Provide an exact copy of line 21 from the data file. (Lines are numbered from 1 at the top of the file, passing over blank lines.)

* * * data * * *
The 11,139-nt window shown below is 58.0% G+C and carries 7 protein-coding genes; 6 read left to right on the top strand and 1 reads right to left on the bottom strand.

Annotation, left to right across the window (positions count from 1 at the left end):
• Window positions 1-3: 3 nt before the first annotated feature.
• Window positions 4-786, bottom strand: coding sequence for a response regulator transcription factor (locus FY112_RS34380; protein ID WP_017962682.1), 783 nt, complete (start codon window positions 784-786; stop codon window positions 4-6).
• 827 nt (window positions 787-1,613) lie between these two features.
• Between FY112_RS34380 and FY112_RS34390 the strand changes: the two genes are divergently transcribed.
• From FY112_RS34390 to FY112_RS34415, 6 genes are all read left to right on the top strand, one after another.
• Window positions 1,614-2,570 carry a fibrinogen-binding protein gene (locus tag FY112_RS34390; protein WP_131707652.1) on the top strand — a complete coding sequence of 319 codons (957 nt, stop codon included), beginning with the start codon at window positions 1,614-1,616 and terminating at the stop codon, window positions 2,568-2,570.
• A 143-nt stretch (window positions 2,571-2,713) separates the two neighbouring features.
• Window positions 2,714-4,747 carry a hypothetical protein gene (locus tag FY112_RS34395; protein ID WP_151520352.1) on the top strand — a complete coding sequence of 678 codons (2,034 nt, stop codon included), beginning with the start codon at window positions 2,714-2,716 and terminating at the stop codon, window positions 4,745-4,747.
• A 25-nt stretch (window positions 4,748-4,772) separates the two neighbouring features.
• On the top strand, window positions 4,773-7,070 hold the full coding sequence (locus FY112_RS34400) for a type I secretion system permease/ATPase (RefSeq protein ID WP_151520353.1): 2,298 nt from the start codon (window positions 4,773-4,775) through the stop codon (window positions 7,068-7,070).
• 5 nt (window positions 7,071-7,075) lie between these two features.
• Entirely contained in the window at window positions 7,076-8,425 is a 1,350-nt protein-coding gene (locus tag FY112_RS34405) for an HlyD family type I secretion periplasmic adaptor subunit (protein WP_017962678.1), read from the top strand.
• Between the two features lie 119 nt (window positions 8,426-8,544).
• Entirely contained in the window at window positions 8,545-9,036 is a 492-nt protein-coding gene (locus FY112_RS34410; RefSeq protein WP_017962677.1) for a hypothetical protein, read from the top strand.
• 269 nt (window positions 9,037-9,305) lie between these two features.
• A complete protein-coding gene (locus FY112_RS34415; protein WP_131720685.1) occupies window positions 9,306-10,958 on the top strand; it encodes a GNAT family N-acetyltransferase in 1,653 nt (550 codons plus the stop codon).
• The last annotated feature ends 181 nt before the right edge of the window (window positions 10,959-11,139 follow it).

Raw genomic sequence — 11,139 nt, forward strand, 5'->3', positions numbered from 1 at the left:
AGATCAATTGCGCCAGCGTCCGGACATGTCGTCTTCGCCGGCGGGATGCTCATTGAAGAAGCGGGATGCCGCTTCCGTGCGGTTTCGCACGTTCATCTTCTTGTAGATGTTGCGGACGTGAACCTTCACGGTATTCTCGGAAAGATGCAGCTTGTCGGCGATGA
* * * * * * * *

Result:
AGATCAATTGCGCCAGCGTCCGGACATGTCGTCTTCGCCGGCGGGATGCTCATTGAAGAAGCGGGATGCCGCTTCCGTGCGGTTTCGCACGTTCATCTTCTTGTAGATGTTGCGGACGTGAACCTTCACGGTATTCTCGGAAAGATGCAGCTTGTCGGCGATGA